I also want to thank all of our donors, who've given me the gift of hope and a very real belief in our ability to write the happy ending for which we've been desperately searching since July 24, 2006 - the day of T's diagnosis. That day, my family cried in each other's arms, but before the tears dried, we'd gathered the resolve to fight for a little girl who deserves nothing less. We couldn't do it without you; love to you all.
Wednesday, July 8, 2009
I headed to the office before sunrise Monday morning for a meeting. The roads were nearly empty, and even though I'd gotten less than five hours' sleep, I was feeling mellow. It felt a little too early for the Coldplay CD in my stereo, so instead, I turned to the local classical station and let the notes of Brahms and Beethoven and Hadyn fill the quiet.
Somewhere between Park South and Selwyn, one particular piece my mom used to play floated over the speakers. I remember hiding on the hardwood stairs leading up to the second floor of my grandparents' house many nights after I was supposed to have been asleep and peering through the banister that bordered the living room as she played. My mom, a piano major in college, could play beautifully. It's nearly impossible for a child to remain totally soundless on stairs that aren't carpeted, even in sock feet, but I was always spellbound.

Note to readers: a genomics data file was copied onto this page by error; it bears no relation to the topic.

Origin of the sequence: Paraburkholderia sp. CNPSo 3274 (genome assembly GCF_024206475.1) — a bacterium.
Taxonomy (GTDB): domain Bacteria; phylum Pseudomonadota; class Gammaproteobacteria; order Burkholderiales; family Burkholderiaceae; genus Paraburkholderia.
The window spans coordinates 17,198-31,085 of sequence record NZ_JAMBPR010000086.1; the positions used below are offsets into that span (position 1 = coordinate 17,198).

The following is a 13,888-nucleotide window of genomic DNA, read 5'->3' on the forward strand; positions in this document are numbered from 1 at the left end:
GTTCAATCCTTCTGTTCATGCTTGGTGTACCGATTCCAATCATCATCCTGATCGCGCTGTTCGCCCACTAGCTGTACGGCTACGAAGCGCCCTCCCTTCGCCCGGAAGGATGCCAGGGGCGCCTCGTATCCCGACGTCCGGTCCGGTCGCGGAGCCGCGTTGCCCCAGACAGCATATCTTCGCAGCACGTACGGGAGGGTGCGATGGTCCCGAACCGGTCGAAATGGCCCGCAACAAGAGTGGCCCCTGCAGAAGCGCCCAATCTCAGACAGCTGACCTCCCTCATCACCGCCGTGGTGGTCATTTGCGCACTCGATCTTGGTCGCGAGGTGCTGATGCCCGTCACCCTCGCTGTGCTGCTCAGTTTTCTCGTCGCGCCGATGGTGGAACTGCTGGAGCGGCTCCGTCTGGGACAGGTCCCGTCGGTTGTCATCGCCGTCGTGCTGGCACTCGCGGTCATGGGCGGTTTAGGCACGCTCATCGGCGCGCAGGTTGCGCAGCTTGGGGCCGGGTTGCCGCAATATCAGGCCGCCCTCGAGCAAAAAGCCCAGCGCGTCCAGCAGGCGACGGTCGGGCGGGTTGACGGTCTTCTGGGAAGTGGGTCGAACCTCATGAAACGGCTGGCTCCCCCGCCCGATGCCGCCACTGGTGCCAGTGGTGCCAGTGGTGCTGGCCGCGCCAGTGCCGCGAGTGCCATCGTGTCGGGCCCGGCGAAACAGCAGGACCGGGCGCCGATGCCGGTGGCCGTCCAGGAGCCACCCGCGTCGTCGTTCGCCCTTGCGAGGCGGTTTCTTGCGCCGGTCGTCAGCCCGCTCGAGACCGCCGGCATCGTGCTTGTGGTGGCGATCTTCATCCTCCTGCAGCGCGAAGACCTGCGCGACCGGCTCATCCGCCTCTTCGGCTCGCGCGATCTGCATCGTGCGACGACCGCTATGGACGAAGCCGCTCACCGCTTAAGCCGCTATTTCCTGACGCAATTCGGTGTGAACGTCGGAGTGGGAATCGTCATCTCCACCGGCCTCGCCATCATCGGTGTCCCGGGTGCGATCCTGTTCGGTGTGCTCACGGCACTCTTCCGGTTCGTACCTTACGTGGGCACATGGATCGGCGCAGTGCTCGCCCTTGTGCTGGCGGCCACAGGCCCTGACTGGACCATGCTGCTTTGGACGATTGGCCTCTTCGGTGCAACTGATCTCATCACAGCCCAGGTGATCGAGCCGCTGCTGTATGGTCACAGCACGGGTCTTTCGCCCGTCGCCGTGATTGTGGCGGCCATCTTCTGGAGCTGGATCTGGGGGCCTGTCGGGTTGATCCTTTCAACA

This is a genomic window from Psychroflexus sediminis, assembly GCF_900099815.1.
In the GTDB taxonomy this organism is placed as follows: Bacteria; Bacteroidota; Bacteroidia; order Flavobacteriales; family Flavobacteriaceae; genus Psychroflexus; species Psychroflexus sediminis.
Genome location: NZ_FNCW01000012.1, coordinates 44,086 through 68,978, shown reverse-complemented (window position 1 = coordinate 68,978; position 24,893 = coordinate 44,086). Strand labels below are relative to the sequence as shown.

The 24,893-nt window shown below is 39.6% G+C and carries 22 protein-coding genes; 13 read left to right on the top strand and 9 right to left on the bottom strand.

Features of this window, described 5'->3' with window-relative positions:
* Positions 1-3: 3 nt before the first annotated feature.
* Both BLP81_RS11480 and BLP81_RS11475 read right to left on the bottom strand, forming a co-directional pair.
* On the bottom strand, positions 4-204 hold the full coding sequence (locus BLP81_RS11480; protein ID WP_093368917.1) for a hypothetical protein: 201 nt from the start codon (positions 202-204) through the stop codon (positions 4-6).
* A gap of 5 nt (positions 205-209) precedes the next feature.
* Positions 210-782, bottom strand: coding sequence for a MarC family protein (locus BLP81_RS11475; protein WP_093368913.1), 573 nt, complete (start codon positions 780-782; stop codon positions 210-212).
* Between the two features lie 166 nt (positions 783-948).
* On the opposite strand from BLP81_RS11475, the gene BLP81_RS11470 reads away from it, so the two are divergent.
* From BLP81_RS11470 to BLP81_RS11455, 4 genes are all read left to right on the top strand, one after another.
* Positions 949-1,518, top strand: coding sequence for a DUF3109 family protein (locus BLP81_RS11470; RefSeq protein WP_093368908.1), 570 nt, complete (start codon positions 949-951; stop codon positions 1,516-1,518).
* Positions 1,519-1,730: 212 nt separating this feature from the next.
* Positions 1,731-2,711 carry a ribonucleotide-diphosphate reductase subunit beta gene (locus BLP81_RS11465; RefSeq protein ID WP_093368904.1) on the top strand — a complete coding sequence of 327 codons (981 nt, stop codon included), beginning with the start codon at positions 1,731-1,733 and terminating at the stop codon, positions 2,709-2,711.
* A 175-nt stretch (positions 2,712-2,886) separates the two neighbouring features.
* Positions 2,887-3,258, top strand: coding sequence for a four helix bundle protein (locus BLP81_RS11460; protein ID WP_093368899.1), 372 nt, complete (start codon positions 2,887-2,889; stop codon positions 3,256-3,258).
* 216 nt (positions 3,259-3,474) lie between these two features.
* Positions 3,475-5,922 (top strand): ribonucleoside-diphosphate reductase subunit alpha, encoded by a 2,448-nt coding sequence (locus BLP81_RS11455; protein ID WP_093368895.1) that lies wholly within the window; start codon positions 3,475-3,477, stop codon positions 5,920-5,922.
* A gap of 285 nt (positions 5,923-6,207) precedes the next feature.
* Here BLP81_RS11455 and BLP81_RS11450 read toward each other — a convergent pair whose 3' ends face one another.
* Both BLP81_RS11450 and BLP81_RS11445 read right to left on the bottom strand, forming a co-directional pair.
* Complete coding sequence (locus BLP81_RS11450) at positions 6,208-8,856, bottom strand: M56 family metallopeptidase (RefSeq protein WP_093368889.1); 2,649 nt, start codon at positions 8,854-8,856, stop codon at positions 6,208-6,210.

It's funny how music can spark the imagination, because as I navigated the roads leading to my office during and after that piece was played on the radio, I remembered not only those nights on the stairs but a whole rush of other memories of times past - of swinging so high the swing set shook and my toes seemed to touch the sky, or those afternoons and evenings I spent stretched out on the floor of my open-air tree house with a spiral notebook, a pen and the breeze. The just-finished Fourth of July weekend, of course, sparked images of summers at our beach house on Oak Island, N.C., and picnics of biscuits and fried chicken and sweet tea on a blanket under the fireworks and the stars just across the Intracoastal in Southport.